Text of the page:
Brooklyn School District 20 has among the worst pre-K matching rates

Brooklyn School District 20 had the third-worst public school pre-kindergarten matching rate in the city, with 62 percent of eligible students—1,187 students—left unmatched and only 734 students assigned a seat for the 2014-2015 school year.

This was the complete reverse of the citywide rates, which saw a 62 percent match rate and 38 percent no-match rate for the first year of Mayor Bill de Blasio’s universal pre-k effort.

The only two districts with worse rates were District 24 in Queens (70 percent unmatched) and District 11 in the Bronx (65 percent unmatched).

That statistic doesn’t surprise Laurie Windsor, president of Community Education Council (CEC) District 20, which covers schools in Bay Ridge, Dyker Heights, and parts of Bensonhurst and Sunset Park.

“When [the Department of Education (DOE)] put in additional pre-k seats, we didn’t get any, so this statistic makes sense,” she said. “[D20] has a harder time finding seats for kindergarten grades and up. But there are additional pre-k seats with community-based organizations (CBOs). There’s just no room in public schools.”

CBO early childhood centers are approved by the DOE, but are in charge of their own applications, which opened in February/March and are accepted on a rolling basis until full. In District 20, there are 32 CBO programs offering a mix of full-day and half-day pre-k seats.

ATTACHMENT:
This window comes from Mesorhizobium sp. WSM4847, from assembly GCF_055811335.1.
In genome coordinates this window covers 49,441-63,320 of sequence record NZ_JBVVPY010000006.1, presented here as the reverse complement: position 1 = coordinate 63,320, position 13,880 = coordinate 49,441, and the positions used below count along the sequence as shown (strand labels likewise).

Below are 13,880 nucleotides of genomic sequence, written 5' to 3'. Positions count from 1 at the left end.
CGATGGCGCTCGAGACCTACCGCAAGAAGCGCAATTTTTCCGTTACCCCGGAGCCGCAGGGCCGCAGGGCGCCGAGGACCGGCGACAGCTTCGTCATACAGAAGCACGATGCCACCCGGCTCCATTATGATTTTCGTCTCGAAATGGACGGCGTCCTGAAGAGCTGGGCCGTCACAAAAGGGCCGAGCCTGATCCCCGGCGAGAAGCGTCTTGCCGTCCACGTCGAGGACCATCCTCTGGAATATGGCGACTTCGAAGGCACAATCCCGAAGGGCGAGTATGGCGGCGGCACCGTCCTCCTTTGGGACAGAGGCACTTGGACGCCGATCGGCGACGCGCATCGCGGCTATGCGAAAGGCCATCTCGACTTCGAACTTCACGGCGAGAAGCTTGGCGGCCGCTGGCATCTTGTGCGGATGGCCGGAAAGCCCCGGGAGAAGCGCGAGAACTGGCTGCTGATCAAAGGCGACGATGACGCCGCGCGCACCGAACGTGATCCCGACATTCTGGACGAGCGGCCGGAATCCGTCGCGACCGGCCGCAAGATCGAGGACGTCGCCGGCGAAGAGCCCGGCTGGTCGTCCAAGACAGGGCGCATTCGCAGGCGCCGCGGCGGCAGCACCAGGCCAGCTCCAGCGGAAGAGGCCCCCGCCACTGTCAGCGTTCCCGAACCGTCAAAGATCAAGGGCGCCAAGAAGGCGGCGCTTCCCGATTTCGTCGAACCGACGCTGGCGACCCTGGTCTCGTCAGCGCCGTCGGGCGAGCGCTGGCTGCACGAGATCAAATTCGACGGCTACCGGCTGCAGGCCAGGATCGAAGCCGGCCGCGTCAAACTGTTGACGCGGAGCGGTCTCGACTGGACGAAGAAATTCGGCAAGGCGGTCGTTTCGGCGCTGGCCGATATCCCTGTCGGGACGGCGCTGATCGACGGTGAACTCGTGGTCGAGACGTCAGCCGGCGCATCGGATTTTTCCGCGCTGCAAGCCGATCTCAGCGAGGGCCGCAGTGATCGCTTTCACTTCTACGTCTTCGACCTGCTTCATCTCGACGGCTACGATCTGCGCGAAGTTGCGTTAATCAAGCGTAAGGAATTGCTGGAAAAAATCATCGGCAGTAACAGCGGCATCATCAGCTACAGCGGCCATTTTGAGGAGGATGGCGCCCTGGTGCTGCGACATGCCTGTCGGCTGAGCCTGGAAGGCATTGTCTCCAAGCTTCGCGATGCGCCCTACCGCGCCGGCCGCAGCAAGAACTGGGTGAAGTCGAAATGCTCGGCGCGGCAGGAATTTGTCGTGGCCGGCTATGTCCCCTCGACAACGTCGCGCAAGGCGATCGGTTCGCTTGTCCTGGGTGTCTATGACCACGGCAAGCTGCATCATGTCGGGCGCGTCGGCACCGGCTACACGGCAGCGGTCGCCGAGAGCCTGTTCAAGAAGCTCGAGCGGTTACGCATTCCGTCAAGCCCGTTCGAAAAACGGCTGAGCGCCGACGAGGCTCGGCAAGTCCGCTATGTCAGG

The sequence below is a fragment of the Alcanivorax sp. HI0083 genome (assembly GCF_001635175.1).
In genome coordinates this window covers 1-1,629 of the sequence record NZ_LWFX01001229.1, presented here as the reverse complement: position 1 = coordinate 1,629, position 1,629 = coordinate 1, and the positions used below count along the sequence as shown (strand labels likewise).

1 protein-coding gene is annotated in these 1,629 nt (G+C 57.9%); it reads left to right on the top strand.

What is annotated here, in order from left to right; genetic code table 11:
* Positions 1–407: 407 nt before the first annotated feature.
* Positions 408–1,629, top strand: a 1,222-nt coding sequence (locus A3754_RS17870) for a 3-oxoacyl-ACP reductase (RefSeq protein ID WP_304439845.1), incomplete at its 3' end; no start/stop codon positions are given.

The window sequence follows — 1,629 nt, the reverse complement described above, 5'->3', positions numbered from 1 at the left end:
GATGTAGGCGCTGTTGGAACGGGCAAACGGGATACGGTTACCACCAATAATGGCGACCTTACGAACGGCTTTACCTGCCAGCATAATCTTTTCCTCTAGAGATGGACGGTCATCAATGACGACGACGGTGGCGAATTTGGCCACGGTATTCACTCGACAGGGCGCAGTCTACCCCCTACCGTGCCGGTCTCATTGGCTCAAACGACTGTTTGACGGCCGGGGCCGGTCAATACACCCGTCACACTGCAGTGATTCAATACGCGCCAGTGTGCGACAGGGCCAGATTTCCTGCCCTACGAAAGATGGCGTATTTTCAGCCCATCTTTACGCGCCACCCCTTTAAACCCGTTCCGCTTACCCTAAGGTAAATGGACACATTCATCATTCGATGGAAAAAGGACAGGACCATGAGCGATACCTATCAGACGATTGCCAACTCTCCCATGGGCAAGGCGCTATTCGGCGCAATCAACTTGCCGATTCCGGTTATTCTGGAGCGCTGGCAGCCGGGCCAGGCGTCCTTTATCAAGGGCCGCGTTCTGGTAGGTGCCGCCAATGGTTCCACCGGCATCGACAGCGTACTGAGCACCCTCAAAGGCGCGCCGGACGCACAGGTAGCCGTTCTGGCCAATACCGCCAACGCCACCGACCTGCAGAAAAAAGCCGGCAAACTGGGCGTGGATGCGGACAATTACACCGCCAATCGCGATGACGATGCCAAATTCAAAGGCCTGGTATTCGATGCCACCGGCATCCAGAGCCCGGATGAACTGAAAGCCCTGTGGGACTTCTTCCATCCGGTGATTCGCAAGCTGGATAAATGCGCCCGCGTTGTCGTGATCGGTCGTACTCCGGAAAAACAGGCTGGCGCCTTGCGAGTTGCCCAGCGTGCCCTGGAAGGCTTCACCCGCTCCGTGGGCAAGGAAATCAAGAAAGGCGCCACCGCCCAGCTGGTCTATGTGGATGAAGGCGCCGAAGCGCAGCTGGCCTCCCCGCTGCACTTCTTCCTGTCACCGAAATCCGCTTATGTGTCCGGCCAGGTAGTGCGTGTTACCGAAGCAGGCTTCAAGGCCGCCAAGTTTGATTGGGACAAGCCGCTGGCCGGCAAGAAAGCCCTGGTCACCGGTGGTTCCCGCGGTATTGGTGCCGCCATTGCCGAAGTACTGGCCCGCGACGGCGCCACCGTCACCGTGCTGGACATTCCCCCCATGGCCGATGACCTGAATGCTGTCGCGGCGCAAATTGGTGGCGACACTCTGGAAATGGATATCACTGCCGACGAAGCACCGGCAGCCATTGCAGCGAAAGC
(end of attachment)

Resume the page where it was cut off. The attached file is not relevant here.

High demand has resulted in CBO seats filling up quickly.

“We’re full. It filled up in a week,” said Dr. Alice Guercio, assistant executive director of early childhood services at the Guild for Exceptional Children. “Because of our reputation, people kept asking us to notify them once the [32 full-day] seats were available. We now have a waiting list.”

The same goes for HeartShare Human Services’ 40 seats at their Bath Avenue location. Likewise, the 114 part-time seats at Smart Start Early Childhood Center at 8411 Fort Hamilton Parkway also filled up shortly after registration opened in March, long before the DOE reminded parents about CBOs in early June. That “second wave” of applications makes up Smart Start’s wait-list, said its director, Carolyn Capizzi.

However, some programs still have space. At Holy Cross Greek Orthodox Church, seven half-day afternoon seats and three full-day seats remain as of press time, out 36 seats each.

“[Every year] there’s usually a waiting list,” said George Cincotta, HeartShare’s director for external affairs. “I’m not sure whether there’s an increase this year, [but] most people are in agreement that [pre-k and early childhood education] is best for children,” so demand will continue, he said.

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